ENGLEWOOD, Colo. (AP) — Satellite TV operator Dish Network Corp. said Tuesday it would not submit a revised bid for Sprint, leaving the path open for the wireless carrier to accept what it already considers a superior offer from Japan’s Softbank.
Dish said that Sprint Nextel Corp.’s decision to cut Dish’s due diligence process short, among other things, made it “impracticable” to submit a revised bid. It said it will continue to focus on its bid for Clearwire, a wireless network operator in which Sprint has a majority stake.
“We will consider our options with respect to Sprint, and focus our efforts and resources on completing the Clearwire tender offer,” Dish said.
Sprint had given Dish until Tuesday to make its best and final offer. Sprint’s demand came after Softbank last week boosted its bid for the carrier by $1.5 billion to $21.6 billion, which Sprint considers the best offer. While that’s still short of Dish’s $25.5 billion bid, Dish’s proposal would add more to Sprint’s debt load and is seen as more risky.
Sprint shares fell 11 cents, or 1.5 percent, to $7.21 in after-hours trading Tuesday. Dish shares were up 5 cents at $39.14 after-hours, while Clearwire shares rose 8 cents to $4.64.
Softbank in Tokyo welcomed Dish Network’s decision.
“We look forward to the receipt of FCC and shareholders’ approvals, which will allow us to close the deal in early July, and begin the hard work of building the new Sprint into a meaningful third competitor in the U.S. market,” the company said in a statement.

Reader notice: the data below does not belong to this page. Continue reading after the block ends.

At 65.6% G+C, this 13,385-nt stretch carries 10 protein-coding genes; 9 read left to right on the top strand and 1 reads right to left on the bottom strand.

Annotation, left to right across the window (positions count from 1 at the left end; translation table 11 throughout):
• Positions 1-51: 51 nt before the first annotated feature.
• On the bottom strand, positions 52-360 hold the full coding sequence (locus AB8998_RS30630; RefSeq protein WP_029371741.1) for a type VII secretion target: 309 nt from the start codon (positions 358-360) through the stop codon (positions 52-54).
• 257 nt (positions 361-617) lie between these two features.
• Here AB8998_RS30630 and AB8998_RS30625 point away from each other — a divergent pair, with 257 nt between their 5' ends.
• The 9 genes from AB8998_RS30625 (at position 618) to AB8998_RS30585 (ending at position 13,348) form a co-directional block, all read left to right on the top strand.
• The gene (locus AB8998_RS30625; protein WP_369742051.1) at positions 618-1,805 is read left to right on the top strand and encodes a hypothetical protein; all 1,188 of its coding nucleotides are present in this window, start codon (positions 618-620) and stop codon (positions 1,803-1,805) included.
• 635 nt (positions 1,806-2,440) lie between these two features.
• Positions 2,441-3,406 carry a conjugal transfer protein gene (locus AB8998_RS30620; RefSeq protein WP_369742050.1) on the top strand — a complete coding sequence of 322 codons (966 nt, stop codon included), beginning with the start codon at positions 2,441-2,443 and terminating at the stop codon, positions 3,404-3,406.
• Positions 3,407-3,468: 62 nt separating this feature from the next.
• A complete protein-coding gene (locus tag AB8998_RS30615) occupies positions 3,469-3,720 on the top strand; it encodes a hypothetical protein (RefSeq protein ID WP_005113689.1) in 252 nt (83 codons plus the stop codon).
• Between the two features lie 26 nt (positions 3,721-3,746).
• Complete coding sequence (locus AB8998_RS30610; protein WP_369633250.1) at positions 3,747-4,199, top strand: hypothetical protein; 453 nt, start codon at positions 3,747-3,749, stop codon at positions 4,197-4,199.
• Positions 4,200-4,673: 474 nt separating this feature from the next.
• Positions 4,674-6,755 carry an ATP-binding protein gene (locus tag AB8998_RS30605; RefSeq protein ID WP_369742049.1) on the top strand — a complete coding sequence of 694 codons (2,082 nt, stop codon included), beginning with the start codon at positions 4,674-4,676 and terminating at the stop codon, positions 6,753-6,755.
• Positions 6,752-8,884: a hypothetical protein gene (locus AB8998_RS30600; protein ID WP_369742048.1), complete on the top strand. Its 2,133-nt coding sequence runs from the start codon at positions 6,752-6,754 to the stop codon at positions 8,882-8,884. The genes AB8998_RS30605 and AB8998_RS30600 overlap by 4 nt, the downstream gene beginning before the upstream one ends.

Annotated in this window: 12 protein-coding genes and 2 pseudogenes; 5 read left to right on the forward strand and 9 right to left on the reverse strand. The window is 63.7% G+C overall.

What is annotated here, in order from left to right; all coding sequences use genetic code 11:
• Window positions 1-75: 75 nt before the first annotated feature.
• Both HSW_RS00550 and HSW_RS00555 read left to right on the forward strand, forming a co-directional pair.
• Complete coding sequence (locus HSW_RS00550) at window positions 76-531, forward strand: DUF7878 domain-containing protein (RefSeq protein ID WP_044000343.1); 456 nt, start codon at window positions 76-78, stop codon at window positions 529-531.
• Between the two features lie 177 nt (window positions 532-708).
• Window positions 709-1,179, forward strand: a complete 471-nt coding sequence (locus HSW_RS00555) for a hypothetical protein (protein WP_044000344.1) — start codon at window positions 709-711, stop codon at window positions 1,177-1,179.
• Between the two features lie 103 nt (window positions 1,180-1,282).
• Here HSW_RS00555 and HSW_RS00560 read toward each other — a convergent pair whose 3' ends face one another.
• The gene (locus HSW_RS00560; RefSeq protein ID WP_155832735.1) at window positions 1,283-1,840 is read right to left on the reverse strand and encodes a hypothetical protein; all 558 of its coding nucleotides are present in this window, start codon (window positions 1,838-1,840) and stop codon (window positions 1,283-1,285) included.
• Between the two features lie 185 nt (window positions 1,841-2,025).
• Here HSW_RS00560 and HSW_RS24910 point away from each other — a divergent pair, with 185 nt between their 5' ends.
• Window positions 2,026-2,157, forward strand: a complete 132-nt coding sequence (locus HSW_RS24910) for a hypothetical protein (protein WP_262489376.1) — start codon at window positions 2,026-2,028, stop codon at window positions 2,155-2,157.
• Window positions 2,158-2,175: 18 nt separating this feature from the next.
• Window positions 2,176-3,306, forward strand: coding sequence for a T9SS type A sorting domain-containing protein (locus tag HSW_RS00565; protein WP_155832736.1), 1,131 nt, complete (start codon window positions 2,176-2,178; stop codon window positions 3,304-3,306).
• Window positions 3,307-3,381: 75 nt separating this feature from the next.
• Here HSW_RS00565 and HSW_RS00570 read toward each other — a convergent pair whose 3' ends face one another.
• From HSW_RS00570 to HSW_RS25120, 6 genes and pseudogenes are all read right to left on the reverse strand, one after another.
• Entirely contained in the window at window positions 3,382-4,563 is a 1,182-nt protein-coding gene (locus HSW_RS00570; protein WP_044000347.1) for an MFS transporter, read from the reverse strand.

Meanwhile, Sprint bolstered its defenses against Dish’s grab for a stake in Clearwire.
Late Monday, Sprint filed a suit in the Delaware Court of Chancery asking the court to block Dish’s $4.40-per-share offer for Clearwire, saying it cannot complete its offer without the approval of holders of at least 75 percent of Clearwire’s shares.
Sprint, headquartered in Overland Park, Kan., also contends that the deal violates shareholder rights under Clearwire’s charter and an equity holders’ agreement.
Sprint had bid $3.40 per share for the shares in Clearwire which it doesn’t already own.
Dish, based in Englewood, Colo., called the litigation a “transparent attempt” by Sprint to divert attention away from its failure to deal fairly with Clearwire shareholders. The satellite broadcaster said in a statement it was confident its offer will be upheld.
Clearwire Corp. said it doesn’t comment on pending litigation. Clearwire is based in Bellevue, Wash.
Softbank, one of Japan’s largest wireless phone operators, is seeking to expand its footprint overseas with the Sprint acquisition and says it can reap benefits like saving money on large-scale orders of handsets and equipment.
Dish, whose traditional business is providing pay TV services, is meanwhile trying to amass enough rights to the airwaves to diversify into the mobile phone and other businesses.